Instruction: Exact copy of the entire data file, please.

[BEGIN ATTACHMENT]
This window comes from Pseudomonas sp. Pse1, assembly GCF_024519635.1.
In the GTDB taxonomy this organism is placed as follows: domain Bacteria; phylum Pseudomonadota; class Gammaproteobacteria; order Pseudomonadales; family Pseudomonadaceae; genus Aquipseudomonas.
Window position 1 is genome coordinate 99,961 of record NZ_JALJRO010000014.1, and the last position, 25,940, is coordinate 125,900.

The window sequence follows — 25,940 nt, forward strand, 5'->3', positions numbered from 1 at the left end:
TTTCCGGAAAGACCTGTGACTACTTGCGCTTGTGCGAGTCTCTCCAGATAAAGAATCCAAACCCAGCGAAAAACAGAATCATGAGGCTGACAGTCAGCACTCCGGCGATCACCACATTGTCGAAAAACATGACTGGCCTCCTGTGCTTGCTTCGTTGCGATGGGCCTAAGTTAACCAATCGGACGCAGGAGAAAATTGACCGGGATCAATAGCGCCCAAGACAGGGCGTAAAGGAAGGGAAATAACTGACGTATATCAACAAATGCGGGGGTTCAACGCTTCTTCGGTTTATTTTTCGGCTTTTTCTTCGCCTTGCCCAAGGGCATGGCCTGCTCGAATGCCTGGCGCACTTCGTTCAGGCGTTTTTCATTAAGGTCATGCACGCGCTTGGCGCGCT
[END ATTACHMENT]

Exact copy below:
This window comes from Pseudomonas sp. Pse1, assembly GCF_024519635.1.
In the GTDB taxonomy this organism is placed as follows: domain Bacteria; phylum Pseudomonadota; class Gammaproteobacteria; order Pseudomonadales; family Pseudomonadaceae; genus Aquipseudomonas.
Window position 1 is genome coordinate 99,961 of record NZ_JALJRO010000014.1, and the last position, 25,940, is coordinate 125,900.

The window sequence follows — 25,940 nt, forward strand, 5'->3', positions numbered from 1 at the left end:
TTTCCGGAAAGACCTGTGACTACTTGCGCTTGTGCGAGTCTCTCCAGATAAAGAATCCAAACCCAGCGAAAAACAGAATCATGAGGCTGACAGTCAGCACTCCGGCGATCACCACATTGTCGAAAAACATGACTGGCCTCCTGTGCTTGCTTCGTTGCGATGGGCCTAAGTTAACCAATCGGACGCAGGAGAAAATTGACCGGGATCAATAGCGCCCAAGACAGGGCGTAAAGGAAGGGAAATAACTGACGTATATCAACAAATGCGGGGGTTCAACGCTTCTTCGGTTTATTTTTCGGCTTTTTCTTCGCCTTGCCCAAGGGCATGGCCTGCTCGAATGCCTGGCGCACTTCGTTCAGGCGTTTTTCATTAAGGTCATGCACGCGCTTGGCGCGCT